Inspecting Welded Tube
Accurate inspection systems are a key part of ensuring successful tube welding operations. Undercuts, under filled, incomplete penetration, spatter, overlap, and incomplete fusion, are just some of the conditions in the welding process that can cause tubing to fail. An accurate, timely Inspection, for example, installed within the heat affected zone, often within 40 feet of the welder at temperatures up to 252⁰ F (122⁰ C), prior to the forming rolls, can give the operator instant feedback when the scarfing tool is bad or broken. By providing test data immediately, adjustments to the welding operation can be made quickly, saving many feet of would be-scrap tube.
Phased Array Ultrasonic test systems such as MAC’s (Magnetic Analysis Corp.’s) latest Phased Array robotic system, Echomac® PA TW, can provide important advantages when inspecting for tube and pipe weld zone defects in the heat affected zone. This system can scan and test the entire weld area, without the need to move or change the settings. In the welding process the weld area is not always tightly controlled with respect to its position on the circumferential axis. Phased array scanning can handle this variation, inspecting several inches to ensure a smooth OD and ID free of weld flash and evaluate laminar defects in the heat affected zone. Additionally, by varying the pulse timing of the individual ultrasonic elements, the weld zone can be inspected with preprogrammed multiple angles if needed, all without any manual intervention.
MAC’s robotic system monitors the scarf, evaluates laminar defects, and detects longitudinal OD/ID defects typical of the weld process such as lack of fusion, pin hole penetrators, hook cracks, and misalignment of the parent material. B-scan and C-scan views result in real time images of the weld profile and defects, and no averaging or AGC is used. Intuitive HMI push buttons control the Robot and manipulate the test head. Integrated signals from the mill PLC initiate a quick retract to safety position when an approaching open weld, cut-out or similar condition occurs.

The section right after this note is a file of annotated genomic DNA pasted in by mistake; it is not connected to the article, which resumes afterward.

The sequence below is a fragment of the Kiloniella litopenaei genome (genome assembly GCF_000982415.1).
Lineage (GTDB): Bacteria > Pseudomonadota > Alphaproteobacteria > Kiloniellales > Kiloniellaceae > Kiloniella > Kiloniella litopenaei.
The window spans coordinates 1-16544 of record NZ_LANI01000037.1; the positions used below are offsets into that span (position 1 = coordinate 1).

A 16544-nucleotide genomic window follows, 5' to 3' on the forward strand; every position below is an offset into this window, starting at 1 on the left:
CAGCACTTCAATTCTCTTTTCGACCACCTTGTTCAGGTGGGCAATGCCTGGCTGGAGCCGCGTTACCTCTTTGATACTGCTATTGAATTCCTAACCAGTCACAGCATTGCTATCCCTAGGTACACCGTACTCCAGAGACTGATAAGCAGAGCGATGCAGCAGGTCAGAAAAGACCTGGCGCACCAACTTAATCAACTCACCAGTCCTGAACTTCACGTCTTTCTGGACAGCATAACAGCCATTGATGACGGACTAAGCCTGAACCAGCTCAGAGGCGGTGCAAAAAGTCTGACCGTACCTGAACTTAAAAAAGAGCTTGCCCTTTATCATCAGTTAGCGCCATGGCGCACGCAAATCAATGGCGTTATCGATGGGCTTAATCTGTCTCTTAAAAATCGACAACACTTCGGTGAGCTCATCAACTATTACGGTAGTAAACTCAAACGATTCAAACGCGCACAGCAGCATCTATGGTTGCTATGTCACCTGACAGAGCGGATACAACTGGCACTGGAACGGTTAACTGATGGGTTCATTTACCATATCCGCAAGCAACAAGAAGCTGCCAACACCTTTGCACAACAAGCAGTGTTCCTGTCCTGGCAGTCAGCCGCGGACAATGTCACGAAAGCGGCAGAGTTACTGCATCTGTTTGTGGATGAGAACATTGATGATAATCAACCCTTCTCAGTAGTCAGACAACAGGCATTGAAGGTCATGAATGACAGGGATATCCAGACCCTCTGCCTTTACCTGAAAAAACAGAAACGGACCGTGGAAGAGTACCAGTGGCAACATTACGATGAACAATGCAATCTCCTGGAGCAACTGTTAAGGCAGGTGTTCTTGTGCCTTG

Installation can also be in a lower temperature production area below 140⁰ F (60⁰ C) for ID/OD longitudinal flaw detection and profile monitoring, after the forming and shaping operation. While the tube configuration in the hot zone area after the welder is not a uniform cylindrical shape, by the time it reaches further down line, the round shape and wall thickness is much more uniform enabling more accurate defect detection. The robot’s small footprint allows the customer to select the exact part of the process to be monitored ensuring the highest possible yield of production pipes. This phased array robotic system can handle tube and bar as small as 2.375“ (60.3mm) diameter with a minimum wall thickness of 0.120 mm., and pipe as large as 28” (711 mm) diameter.
Magnetic Analysis Corp. provides a range of nondestructive test instruments and systems for detecting weld zone defects, including gantry type test head positioning, conventional ultrasonic, and eddy current technologies.